From the Richmond Dispatch, 7/28/1880, p. 3, c. 1

Libby and Castle Thunder in the Hands of the Union Men.


[From an article in the Philadelphia Times, by Captain J. M. Schoonmaker, who succeeded Colonel A. Ordway as Commandant of Prisons at Richmond.]

      Immediately assuming the duties and responsibilities imposed by General Patrick’s order, I, for the ensuing eight months, was in a position to know much that has never been given to the public, much of real drama and tragic incident hidden from the gaze of other men. I remember how, on the evening following my succession of Colonel Ordway, I sat with that officer in my private office discussing certain matters relative to prison-management, when an orderly opened the door and announced two ladies. I went forward into the room for the reception of visitors. Two female figures, heavily veiled, and dressed in the deepest black, met me. But the somber garb did not suffice to conceal the finest forms I had ever seen at the South, and the voice of her who addressed me was one of those soft, clear, mellow tones that most characterize the true lady of the Old Dominion.
      “We want to see Judge Ould – he is a prisoner,” she, with some hesitation, explained.
      “I cannot allow you that favor at this hour in the day,” I rather reluctantly replied.
      “You cannot – why not? Sir, you must.” There was indignation in the voice.
      “The prison rules pre-”
      “Prison rules? Sir, you refuse because you have the power – not for any other reason. We are weak; you are strong. We ask a favor – no, we demand a right – and you are pleased to annoy us. Brave soldiers! The scorner of helpless women. Colonel Ordway, I had expected better than this of you; but Yankees -”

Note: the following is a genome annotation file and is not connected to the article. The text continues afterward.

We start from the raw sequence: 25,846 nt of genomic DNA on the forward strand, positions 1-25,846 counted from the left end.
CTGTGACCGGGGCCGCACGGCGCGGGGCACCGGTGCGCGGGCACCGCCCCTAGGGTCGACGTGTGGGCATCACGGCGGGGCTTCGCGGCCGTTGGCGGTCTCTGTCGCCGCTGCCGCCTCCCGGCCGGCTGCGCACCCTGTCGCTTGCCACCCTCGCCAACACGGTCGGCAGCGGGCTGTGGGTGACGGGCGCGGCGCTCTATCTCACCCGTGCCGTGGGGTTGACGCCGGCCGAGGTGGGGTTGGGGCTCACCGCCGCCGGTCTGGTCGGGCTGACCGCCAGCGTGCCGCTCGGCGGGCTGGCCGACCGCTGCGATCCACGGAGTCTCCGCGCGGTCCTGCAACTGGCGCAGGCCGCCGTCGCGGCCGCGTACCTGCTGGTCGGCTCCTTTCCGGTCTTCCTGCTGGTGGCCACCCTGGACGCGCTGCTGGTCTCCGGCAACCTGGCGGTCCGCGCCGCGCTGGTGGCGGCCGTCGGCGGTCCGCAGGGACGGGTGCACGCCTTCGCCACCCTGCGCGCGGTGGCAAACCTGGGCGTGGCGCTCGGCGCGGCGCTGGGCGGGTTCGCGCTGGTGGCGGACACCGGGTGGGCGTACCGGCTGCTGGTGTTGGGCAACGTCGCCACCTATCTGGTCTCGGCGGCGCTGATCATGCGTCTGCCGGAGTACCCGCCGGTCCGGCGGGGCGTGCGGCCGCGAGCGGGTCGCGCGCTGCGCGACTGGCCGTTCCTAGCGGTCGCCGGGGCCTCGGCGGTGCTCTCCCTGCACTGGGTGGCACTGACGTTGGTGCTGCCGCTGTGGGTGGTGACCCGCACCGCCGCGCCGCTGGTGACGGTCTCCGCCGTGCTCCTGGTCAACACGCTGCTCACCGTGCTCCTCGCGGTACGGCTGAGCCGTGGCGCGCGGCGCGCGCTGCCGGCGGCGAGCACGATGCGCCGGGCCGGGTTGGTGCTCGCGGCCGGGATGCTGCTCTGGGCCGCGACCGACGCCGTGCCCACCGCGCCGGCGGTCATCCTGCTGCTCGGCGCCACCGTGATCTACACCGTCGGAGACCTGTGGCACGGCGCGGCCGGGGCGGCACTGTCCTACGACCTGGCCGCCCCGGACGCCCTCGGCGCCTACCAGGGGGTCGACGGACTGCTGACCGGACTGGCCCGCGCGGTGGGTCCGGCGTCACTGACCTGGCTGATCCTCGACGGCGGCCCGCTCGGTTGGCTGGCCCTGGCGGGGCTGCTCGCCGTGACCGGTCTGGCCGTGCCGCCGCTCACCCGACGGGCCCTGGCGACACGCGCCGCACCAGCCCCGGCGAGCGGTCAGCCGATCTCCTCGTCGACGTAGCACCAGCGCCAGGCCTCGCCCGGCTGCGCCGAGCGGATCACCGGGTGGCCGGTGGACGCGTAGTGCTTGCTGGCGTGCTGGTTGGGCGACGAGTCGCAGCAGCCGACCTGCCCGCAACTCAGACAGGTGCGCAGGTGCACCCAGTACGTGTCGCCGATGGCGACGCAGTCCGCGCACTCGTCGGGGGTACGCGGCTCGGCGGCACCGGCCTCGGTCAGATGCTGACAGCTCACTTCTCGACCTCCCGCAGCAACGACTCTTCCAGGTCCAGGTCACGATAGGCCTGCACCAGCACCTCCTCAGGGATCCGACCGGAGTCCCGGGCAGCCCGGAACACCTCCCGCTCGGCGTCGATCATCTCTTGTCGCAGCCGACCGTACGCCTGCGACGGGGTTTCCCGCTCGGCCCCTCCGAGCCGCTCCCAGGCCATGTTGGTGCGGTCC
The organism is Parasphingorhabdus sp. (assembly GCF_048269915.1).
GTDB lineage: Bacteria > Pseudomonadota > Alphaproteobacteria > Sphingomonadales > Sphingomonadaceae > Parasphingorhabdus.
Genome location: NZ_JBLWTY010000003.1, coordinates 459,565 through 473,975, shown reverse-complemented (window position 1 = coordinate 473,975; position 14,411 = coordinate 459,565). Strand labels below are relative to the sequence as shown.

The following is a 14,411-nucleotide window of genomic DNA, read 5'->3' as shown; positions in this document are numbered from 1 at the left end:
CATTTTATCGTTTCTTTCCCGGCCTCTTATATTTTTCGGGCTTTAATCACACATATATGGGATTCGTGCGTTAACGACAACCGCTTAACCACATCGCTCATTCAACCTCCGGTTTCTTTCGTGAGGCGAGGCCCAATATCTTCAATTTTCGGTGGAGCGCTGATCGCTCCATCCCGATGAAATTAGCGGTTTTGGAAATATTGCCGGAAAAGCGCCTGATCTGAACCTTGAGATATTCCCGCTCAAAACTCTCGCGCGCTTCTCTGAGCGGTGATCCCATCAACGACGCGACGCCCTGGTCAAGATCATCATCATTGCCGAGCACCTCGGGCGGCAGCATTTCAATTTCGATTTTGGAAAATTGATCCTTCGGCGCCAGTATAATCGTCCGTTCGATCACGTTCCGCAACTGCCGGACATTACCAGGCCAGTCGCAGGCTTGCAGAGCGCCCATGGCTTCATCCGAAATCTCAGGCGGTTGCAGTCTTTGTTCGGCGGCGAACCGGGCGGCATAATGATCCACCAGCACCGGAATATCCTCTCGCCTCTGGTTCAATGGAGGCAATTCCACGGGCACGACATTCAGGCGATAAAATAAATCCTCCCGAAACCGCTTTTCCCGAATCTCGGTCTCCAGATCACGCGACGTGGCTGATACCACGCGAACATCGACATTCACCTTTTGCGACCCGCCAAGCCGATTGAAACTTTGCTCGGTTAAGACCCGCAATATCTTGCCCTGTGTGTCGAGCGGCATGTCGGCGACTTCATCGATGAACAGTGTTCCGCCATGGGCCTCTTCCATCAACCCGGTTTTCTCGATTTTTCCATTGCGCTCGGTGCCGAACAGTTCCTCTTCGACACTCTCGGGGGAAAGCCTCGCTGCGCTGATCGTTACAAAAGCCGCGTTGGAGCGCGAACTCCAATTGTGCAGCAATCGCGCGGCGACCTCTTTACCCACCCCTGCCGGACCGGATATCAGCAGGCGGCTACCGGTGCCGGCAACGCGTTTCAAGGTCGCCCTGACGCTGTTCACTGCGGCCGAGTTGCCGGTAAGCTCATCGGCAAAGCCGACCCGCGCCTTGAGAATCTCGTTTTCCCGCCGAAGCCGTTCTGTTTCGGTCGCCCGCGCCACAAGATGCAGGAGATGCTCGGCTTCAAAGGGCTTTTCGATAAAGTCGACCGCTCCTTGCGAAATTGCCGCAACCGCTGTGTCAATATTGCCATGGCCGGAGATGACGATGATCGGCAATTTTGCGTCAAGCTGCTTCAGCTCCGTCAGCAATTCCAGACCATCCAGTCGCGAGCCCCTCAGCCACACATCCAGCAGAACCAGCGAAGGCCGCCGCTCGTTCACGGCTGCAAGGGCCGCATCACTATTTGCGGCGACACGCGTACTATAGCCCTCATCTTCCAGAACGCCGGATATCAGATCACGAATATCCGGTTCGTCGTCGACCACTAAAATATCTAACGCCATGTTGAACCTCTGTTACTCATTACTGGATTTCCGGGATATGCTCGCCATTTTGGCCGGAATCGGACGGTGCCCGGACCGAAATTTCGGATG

“You speak too hastily,” I interrupted. “I only insist that prison rules shall not be broken. Come to-morrow before noon and you shall have the privilege you ask. However,” I continued, “do not charge my refusal to Colonel Ordway; I am not he.”
      “Then, where is he? I want to see him; I did not ask for a subaltern.”


      Ordway came forward from the inner room and was about to explain that he had been superseded as commandant of the prisons and that my action was just, when of a sudden there came a change in the importunate visitor’s address. Her anger seemed to have all passed, and sweeping by me with an air the superb haughtiness of which I have never seen since equaled, she threw back the veil that had been kept down in my presence, and thick and fast came eloquent entreaties for interference in her behalf. It was a beautiful face, and such eyes! My officer friend was visibly affected by her appeal, and I could easily see that it had been a mere matter of option he would have joined his voice with her’s in petitioning that her request be granted. As it was, however, he told her that the hour for allowing interviews with the prisoners was past. “Wait until to-morrow,” he added, “as Captain Schoonmaker advises, and you shall then be allowed what you ask.”
      “Do you promise this, Colonel Ordway?”
      “Captain Schoonmaker has promised it,” he answered, “and I pledge you that he will keep his word.”
      She bade him good-bye, and as she passed me near the doorway of the outer office down came her heavy veil – that mark of disrespect to the Federal which southern women most delighted to exhibit. This lady had departed from an almost universal rule in her conversation with Colonel Ordway, wherefore I was altogether unable to surmise. Later, however, I learned.